Horace returned to the US for doctoral studies at Union Seminary, writing his dissertation on the new Presbyterian Book of Common Worship. In 1970, Horace was appointed the first director of the Joint Office of Worship and Music for the General Assemblies of the United Presbyterian Church (Northern) and the Presbyterian Church in the U.S. (Southern).  When discussing whether this new post should be housed in Philadelphia or Richmond, Horace proposed that his office be housed in a railcar, allowing him to criss-cross the country introducing Presbyterians to their new WorshipBook.Before there were social networks, there was Horace.  But what Horace deftly snuck into that WorshipBook were the few pages in the back that proposed a systematic way of reading the Bible in worship through the year. The timing was perfect for ecumenical innovation. In 1969, the Vatican released the English texts for the new Roman Lectionary. Horace and others saw an opening, an “ecumenical wedge” as he called it, to graft the free churches onto this growing liturgical consensus. Now because of the work of Horace and other dedicated liturgists, Christians across the world hear the same Scripture texts on the same Sundays.  Through the common lectionary of the Consultation on Church Union, they realized they had a chance to introduce a new wrinkle in the Protestant worship. From 1975 through 1997, Horace Represented the Presbyterian Churches on the North American Consultation on Common Texts and co-chaired the English Language Liturgical Consultation. The common lectionary is a relatively new innovation, with the trial period beginning in 1983 and the Revised Common Lectionary published in 1992. As Horace quipped, for Protestant worship a common liturgy gave the Congregation “not the wisdom of the pastor on Friday night, but the wisdom of the Church.” Horace and his ecumenical counterparts introduced this innovation at the right moment as biblical scholarship, new hymnals, an ecumenical spirit of cooperation and an emerging liturgical renewal were moving across the Church.  Now twenty years on, this ecumenical innovation in our common life has sparked countless ecumenical study groups in town clergy associations and online innovations like the Text this Week blogs,, and The Revised Common Lectionary Facebook group . Only 20 years out, we have not fully gleaned all of the ecumenical fruits of this innovation.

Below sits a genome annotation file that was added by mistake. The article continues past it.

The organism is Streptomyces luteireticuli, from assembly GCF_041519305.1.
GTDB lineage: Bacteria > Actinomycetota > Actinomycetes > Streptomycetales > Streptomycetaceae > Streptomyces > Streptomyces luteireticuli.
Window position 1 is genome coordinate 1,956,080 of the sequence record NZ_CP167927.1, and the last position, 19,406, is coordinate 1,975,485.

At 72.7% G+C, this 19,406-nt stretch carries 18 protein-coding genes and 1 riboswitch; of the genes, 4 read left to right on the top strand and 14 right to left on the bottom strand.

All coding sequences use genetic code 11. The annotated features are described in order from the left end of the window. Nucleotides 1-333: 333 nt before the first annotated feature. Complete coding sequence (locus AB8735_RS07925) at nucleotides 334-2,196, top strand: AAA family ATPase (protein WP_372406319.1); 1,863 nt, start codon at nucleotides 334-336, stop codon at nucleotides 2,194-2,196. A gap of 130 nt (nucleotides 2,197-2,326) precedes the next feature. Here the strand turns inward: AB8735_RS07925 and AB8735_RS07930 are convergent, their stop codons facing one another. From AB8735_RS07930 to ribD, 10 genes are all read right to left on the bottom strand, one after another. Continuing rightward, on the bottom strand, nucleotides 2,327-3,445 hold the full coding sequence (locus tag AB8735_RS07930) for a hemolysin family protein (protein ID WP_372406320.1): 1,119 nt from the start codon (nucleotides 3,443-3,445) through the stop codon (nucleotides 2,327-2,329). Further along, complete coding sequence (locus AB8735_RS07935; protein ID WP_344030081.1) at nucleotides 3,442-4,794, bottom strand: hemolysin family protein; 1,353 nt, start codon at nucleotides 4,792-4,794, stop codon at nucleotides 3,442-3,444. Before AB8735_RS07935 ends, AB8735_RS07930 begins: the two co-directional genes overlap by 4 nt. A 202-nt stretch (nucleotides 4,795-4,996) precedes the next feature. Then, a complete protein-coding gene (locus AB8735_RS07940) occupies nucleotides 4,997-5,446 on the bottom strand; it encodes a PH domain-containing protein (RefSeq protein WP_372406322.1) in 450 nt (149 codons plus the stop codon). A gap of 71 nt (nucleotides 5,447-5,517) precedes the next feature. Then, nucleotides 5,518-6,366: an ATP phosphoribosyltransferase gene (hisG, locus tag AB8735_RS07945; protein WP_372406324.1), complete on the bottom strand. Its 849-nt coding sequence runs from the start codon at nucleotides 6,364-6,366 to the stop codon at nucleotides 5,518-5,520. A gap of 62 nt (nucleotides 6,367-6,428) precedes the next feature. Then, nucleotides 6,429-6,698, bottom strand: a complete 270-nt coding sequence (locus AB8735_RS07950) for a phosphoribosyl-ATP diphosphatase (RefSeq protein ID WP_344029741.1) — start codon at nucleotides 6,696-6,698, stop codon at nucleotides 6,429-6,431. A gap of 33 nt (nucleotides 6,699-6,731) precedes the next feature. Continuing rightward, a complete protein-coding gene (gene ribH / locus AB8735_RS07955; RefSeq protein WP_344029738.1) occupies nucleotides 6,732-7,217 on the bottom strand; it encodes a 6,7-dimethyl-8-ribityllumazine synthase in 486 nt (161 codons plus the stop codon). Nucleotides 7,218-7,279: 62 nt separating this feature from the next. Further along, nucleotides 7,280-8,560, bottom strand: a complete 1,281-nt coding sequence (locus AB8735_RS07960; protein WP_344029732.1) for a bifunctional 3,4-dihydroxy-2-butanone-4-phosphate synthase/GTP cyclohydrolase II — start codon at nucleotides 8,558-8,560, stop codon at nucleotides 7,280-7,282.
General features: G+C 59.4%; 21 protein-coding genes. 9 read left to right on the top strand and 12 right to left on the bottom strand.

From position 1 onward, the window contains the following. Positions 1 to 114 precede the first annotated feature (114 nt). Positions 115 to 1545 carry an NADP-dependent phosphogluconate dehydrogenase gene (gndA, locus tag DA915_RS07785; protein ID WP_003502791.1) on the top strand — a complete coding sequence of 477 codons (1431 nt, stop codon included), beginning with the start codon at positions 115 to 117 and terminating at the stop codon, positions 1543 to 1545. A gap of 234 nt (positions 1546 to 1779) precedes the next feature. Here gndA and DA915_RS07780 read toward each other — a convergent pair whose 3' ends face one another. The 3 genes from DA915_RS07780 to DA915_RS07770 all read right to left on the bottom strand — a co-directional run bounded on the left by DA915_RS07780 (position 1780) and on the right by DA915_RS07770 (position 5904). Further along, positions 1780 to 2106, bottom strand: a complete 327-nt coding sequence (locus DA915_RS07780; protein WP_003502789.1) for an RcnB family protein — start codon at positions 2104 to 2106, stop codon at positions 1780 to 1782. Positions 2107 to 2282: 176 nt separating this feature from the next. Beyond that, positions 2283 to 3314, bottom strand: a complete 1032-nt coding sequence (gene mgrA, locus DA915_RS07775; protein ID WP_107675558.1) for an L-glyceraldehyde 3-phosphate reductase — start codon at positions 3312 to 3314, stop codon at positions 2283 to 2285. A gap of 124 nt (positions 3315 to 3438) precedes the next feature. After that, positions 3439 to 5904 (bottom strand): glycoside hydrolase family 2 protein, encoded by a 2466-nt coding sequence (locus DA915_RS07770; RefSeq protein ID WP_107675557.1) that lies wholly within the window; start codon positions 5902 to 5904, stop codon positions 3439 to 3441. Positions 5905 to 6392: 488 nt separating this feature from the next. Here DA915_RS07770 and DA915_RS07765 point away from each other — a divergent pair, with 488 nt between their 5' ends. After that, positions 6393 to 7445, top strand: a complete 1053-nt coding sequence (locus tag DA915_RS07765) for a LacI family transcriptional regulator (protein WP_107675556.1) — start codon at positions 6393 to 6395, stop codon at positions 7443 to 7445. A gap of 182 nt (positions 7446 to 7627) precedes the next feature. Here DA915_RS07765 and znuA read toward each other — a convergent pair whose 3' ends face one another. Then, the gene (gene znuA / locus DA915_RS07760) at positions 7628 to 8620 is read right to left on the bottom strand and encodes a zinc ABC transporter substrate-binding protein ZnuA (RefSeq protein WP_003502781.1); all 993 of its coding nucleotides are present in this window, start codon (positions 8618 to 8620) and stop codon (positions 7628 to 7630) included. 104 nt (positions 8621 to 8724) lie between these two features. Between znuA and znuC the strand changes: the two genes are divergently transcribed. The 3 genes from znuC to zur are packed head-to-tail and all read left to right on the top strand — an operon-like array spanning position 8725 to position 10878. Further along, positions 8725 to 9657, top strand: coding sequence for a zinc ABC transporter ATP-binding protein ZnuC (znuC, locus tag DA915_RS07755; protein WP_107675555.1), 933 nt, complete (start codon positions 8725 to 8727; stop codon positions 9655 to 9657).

In 1978, Horace was called by Boston University to be the first Professor of Worship, a position he held until retirement in 2003 with the title Professor Emeritus.  He taught 200 classes in preaching, church music, architecture and liturgy. He was the first Christian Cleric to teach at a Chinese University since the Maoist Revolution. A 32-yr member of the Boston Minister’s Club (and with many of those friends present), Horace is a prolific writer with such publications as “Where (again) the Medium is the Message,” “Catching up to Calvin,” “Is there an emerging Ecumenical Consensus Concerning  the Liturgy,” and  “Bach is a Four Letter Word.” There is much, much more to say about Horace’s generous teaching, writing and ministry.  When I sat down with him to talk about this award, he said I feel vindicated.

The Massachusetts Council of Churches presents

The Rev. Dr. Horace T. Allen, Jr.

The 2012 Forrest L. Knapp Award

In recognition of a lifetime of ecumenical service to the Church, a sustained commitment to robust common worship, and the vision to help create the Revised Common Lectionary.

Presented at the 110th Massachusetts Council of Churches Annual Meeting

Wellesley Hills Congregational Church- Saturday April 28, 2012

The Rev. Laura E. Everett, Executive Director

The Rev. Joel Matthew Anderle, President

Published by RevEverett

I'm a pastor in the United Church of Christ here in Boston. I serve as the Executive Director of the Massachusetts Council of Churches. Cycliss, seamstress, my book is "Holy Spokes: The Search for Urban Spirituality on Two Wheels." NJ by birth, MA by choice. Opinions are my own. Love abounds.

Join the Conversation


    1. Horace, I am writing to tell you that I have made copies of your 1984 five page “Lord’s Day – Lord’s Supper” paper that is just as relevant today as it was back then. We are getting ready to publish the next edition of the; Book of Common Worship to come out in 2018. Isn’t it sad that your paper is just as relevant today as it was in 1984! I hope we are more effective this time.